Nail Care Tips

For brittle, easy breaking or peeling nails one must moisturize alot and avoid doing or applying things that dry the nails such as excessive handwashing, excessive use of alcohol-based hand sanitizers, acetone nail polish remover.  If you must do any of these things that dries out our nails, then do it in moderation and follow up with a good moisturizer.

Good hand moisturizers are cream or ointment based and often contain that same ingredient "dimethicone" that you can find in hair products that are good at controlling frizz.

Nail Polish Trends

I like gel (shellac) polishes because they have a lovely shiny finish, and they last way longer than regular polish, but the curing with UV light (even though it is low level) concerns me.  I don't believe there are studies re. safety of long-term exposure to this kind of light on your hands to cure nail polish.  We know higher levels definitely increase incidence of skin cancers, but there is not enough data in my opinion on long-term low level exposure, or at what point the low level exposure is higher exposure because of time spent under the light.  Until we better understand the safety of these nail-curing lights, I would recommend wearing protective gloves where the fingertips are cutout and/or try putting on sunblock on the skin prior to use.

Another point I would like to make re. gel polishes is the removal methods.  Soaking the nails in acetone is very drying, and hence weakening to the nail plate.  Try to limit doing that and apply lots of moisturizers after doing so.  The electronic nail files, while convenient, are sometimes too aggressive and over-buff and thin the nail.  This will weaken your nail plate so you get easy breakage or peeling.  I would ask your nail technician to take it easy with the electronic nail file.  If you can see the pink of your nail bed through the nails after buffing, then you have over-buffed.

Manicure and Pedicure Safety

It is fun and relaxing to go to the spa and have your nails treated once in awhile, but nobody wants to walk away worse off than they were to begin with and develop a stubborn or painful nail or skin infection.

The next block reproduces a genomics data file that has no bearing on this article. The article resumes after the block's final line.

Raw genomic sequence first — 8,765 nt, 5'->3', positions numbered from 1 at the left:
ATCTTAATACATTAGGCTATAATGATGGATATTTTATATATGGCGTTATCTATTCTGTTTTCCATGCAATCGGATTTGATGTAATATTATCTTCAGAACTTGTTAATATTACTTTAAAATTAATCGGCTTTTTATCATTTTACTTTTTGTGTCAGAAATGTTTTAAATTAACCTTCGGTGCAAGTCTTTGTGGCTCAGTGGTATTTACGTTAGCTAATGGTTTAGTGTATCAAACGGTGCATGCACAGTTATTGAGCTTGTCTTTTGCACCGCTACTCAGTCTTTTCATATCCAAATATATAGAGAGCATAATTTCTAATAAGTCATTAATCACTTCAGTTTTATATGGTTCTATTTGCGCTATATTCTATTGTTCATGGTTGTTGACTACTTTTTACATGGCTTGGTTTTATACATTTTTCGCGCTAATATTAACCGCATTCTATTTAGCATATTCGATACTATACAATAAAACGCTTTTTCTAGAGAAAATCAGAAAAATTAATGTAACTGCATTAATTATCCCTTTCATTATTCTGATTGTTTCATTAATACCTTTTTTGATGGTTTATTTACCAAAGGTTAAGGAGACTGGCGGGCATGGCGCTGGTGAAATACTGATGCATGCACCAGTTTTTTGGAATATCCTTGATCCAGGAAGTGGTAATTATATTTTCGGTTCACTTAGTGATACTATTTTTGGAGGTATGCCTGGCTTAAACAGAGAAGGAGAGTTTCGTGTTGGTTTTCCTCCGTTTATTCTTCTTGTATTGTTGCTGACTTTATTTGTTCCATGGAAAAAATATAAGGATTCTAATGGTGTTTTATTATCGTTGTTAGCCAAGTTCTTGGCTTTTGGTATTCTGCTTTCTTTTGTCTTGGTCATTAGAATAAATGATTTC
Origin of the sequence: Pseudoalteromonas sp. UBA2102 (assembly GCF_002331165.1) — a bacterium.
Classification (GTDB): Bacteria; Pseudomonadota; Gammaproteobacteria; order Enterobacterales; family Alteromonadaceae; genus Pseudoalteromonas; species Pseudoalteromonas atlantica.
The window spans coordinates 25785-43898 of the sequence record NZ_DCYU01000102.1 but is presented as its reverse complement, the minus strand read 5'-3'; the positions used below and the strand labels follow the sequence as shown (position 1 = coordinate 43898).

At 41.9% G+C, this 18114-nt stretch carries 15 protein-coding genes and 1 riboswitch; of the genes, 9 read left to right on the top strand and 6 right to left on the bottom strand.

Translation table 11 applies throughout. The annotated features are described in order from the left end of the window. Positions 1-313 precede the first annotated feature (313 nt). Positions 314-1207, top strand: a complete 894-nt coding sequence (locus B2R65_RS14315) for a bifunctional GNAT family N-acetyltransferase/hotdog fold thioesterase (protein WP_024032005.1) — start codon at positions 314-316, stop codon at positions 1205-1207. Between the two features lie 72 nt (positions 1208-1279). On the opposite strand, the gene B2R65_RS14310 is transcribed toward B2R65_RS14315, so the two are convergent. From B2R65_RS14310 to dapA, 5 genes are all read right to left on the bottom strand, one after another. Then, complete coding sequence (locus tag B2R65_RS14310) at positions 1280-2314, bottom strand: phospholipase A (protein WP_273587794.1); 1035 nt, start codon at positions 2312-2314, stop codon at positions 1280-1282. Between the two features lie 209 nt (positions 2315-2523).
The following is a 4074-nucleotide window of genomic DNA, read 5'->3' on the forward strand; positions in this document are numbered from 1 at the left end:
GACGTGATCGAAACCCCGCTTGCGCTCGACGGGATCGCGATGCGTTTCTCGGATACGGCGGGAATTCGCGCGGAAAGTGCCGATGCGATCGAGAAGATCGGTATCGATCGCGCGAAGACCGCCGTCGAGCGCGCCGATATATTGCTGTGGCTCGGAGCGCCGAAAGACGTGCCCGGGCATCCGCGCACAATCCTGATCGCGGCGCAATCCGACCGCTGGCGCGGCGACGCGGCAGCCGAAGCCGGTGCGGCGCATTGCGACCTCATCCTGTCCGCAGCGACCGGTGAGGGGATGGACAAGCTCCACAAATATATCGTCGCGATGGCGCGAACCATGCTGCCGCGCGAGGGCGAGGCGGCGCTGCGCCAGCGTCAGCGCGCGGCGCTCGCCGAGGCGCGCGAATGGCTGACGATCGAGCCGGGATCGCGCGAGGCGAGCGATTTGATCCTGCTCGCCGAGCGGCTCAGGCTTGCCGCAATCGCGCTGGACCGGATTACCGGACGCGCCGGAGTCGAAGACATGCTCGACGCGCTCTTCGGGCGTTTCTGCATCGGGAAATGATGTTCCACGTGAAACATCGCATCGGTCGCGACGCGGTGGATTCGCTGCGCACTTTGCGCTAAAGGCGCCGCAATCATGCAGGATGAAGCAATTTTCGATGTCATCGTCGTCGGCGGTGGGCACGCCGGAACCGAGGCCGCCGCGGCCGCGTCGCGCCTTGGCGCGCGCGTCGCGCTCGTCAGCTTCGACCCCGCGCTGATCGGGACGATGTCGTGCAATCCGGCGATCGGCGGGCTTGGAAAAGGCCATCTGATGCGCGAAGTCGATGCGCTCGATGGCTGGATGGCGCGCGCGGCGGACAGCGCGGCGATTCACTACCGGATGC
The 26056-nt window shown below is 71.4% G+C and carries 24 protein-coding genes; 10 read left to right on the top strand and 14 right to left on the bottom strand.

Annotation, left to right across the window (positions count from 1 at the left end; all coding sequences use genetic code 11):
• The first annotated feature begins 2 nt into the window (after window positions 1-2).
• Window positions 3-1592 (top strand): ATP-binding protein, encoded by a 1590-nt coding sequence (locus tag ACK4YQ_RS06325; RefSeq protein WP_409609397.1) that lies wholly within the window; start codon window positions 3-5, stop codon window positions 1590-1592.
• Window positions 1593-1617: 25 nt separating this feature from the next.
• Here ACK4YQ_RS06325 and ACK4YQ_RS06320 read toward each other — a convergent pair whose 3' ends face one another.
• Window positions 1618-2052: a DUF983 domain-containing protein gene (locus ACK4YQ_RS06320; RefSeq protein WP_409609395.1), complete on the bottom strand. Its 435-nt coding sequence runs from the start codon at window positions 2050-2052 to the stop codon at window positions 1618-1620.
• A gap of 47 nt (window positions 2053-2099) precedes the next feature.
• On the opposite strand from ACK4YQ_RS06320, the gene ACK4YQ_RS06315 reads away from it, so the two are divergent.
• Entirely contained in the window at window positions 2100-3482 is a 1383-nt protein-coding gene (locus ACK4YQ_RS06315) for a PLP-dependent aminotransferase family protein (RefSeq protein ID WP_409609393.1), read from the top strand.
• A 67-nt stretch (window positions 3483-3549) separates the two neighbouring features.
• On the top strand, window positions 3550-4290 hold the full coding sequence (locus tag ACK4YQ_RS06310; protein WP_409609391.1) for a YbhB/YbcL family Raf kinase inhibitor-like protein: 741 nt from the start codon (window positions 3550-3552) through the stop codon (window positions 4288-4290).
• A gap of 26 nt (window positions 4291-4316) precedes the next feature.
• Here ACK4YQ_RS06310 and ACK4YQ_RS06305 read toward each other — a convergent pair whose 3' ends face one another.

Nowadays, most salons sterilize their metal manicure tools and properly clear/sterilize their foot basins, but there are still some potential infection risks.   Make sure the buffs or files were not used on other peoples skin or nails before yours.  Bring your own, or buy a new one.  If buffs and files are reused, then common fungus and viral wart infections can be spread.

We all have normal flora on our skin composed of non-pathogenic (or non-disease-causing bacteria and fungus).  Aggressive cuticle pushing and trimming can permit this normal flora to enter a space on your nail it should not and result in inflammation and/or infection of the nail folds, called paronychia.  It can be a bacterial or fungal infection in the nail fold and either can be itchy or painful.  Ask your technician to take it easy on your cuticle.

Also, aggressive finger nail trimming with even well-sterilized tools, like when the nail technician digs in the side of your nail, can permit your normal bacterial or fungal flora to enter a space it should not, and kaboom within weeks of your appointment you're infected.  It may not have been the tool used but just the aggression.  Unfortunately, many nail technicians do not understand these risks and just assume if their tools are clean and your foot was soaking in antiseptic for five minutes you're fine.

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